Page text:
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Contract Workers Told To Stay Home During Harper's Visit To Factory

A worker brought the request to light in a letter published by the Windsor Star

Dozens of contract workers were asked to stay home earlier this month to accommodate a press conference by the prime minister at an auto parts manufacturer in Windsor, Ont.

A worker brought the request to light in a letter published by the Windsor Star. Matt St. Amand wrote that contract workers with Valiant Machine & Tool Inc. were told to stay home until noon on May 14.

“Stephen Harper is a ‘pro-business,’ and ‘industry-friendly’ politician,” he wrote. “Yet the photo op will cost dozens of people five and six hours’ worth of pay, totalling thousands of dollars in lost wages.”

Harper used the May 14 event at Valiant to discuss tax changes aimed at helping manufacturers invest in new machinery and equipment.

Stephen Lecce, a spokesperson from the prime minister’s office said they’re aware of the situation, adding as far as the PMO knows, the company followed procedure.

“We understand that the company followed their normal process, and offered these workers the opportunity to make up these hours,” Leece told The Huffington Post Canada.

He did not say if the request for contract workers to stay home came from the prime minister’s office or from company management.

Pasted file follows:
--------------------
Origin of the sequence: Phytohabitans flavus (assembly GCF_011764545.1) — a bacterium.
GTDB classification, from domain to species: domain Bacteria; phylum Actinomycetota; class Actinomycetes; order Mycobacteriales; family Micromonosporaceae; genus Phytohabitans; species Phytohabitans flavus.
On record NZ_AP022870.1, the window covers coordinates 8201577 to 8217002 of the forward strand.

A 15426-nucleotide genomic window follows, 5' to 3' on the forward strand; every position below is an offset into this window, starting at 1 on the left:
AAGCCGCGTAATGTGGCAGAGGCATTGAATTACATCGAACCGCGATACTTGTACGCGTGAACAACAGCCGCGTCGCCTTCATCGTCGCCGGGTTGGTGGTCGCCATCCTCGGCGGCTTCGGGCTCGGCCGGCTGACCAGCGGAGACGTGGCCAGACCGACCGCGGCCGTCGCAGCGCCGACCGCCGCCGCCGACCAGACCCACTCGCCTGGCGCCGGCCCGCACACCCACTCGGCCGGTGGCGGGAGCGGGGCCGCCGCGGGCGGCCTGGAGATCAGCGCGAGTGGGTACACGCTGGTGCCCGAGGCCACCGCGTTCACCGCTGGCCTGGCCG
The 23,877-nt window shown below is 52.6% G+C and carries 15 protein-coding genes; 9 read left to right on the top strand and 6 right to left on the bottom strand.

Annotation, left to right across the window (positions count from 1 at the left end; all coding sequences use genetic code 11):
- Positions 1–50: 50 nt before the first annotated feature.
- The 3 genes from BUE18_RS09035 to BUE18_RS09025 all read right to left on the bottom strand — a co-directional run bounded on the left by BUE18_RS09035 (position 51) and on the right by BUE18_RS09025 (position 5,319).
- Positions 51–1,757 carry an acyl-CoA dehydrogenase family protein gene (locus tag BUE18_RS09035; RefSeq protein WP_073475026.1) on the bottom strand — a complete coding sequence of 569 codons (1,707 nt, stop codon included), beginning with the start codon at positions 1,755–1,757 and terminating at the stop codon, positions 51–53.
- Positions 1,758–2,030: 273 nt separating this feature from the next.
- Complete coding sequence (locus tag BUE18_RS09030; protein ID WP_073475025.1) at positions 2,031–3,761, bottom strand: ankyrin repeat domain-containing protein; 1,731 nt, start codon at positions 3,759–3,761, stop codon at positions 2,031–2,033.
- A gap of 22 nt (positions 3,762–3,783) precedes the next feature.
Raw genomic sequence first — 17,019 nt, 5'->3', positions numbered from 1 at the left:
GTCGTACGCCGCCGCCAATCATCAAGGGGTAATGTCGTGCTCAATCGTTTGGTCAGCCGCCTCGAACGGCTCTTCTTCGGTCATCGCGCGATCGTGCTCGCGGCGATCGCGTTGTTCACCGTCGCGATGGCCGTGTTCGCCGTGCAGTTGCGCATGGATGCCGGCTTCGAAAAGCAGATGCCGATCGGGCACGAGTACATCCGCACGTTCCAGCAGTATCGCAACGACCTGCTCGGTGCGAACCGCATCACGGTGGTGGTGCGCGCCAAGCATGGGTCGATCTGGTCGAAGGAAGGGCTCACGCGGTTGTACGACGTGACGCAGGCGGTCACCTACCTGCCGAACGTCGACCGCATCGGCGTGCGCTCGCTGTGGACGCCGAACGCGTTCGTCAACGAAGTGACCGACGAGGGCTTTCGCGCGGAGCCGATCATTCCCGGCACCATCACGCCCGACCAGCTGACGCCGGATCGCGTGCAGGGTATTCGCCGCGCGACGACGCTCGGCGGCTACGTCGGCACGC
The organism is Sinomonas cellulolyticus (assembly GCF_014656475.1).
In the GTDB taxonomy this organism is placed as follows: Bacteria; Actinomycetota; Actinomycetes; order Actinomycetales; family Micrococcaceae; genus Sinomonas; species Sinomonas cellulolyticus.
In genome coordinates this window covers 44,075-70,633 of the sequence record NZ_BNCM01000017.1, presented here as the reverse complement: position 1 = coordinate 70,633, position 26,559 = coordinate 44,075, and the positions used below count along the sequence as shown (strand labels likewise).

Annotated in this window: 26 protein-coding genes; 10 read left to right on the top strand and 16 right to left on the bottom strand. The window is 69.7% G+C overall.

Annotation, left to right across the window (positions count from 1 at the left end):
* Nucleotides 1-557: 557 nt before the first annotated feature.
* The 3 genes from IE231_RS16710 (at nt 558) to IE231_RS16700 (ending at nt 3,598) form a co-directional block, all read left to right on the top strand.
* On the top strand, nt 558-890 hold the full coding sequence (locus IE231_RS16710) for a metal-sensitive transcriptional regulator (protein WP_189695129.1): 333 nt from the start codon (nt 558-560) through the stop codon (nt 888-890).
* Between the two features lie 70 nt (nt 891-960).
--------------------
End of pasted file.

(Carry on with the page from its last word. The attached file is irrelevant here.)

A representative for Valiant told HuffPost Canada that the contractors were offered a chance to make up the hours. The company says contractors were asked to stay home because Valiant did not have enough information to run background checks on them prior to Harper's visit.

Valiant would not elaborate whether the request for the background checks came from the PMO.

Prime Minister Stephen Harper speaks to the crowd gathered at Valiant Machine & Tool Inc. in Windsor, Ont. on May 14.

Valiant was asked by the federal government if it would be willing to host an event with a few days notice, and the company obliged. But to screen contract workers, the company said it would have had to ask up to 15 contracting houses for the birth dates of each worker — a request that would have set off alarm bells.

The company said they’ve previously asked contractors to make up hours for events including factory closures.

During the 2011 election, background checks at Harper campaign events made news after a student at Western University was asked to leave a rally. Awish Aslam said she was asked to leave by an RCMP officer because she had posted a picture of her and Liberal Leader Michael Ignatieff on her Facebook page, suggesting event organizers vetted pre-registration lists. Harper subsequently apologized.

Matt St. Amand, the worker who wrote the letter in the Windsor Star, could not be reached for comment. He still works at Valiant and has been asked by management not to speak to the media, The Huffington Post Canada learned.

At the May 14 event, Valiant employees stood behind the prime minister while he praised the manufacturing industry with a large Canadian flag hanging in the background.

“It supports communities from coast to coast, and it provides good, well-paying jobs for hardworking Canadian families all across the country,” he said.

Harper was accompanied by Public Works Minister Diane Finley, Transport Minister Lisa Riatt, and Essex MP Jeff Watson. Valiant Corp. founder Michael Solcz was also there.

With files from Althia Raj

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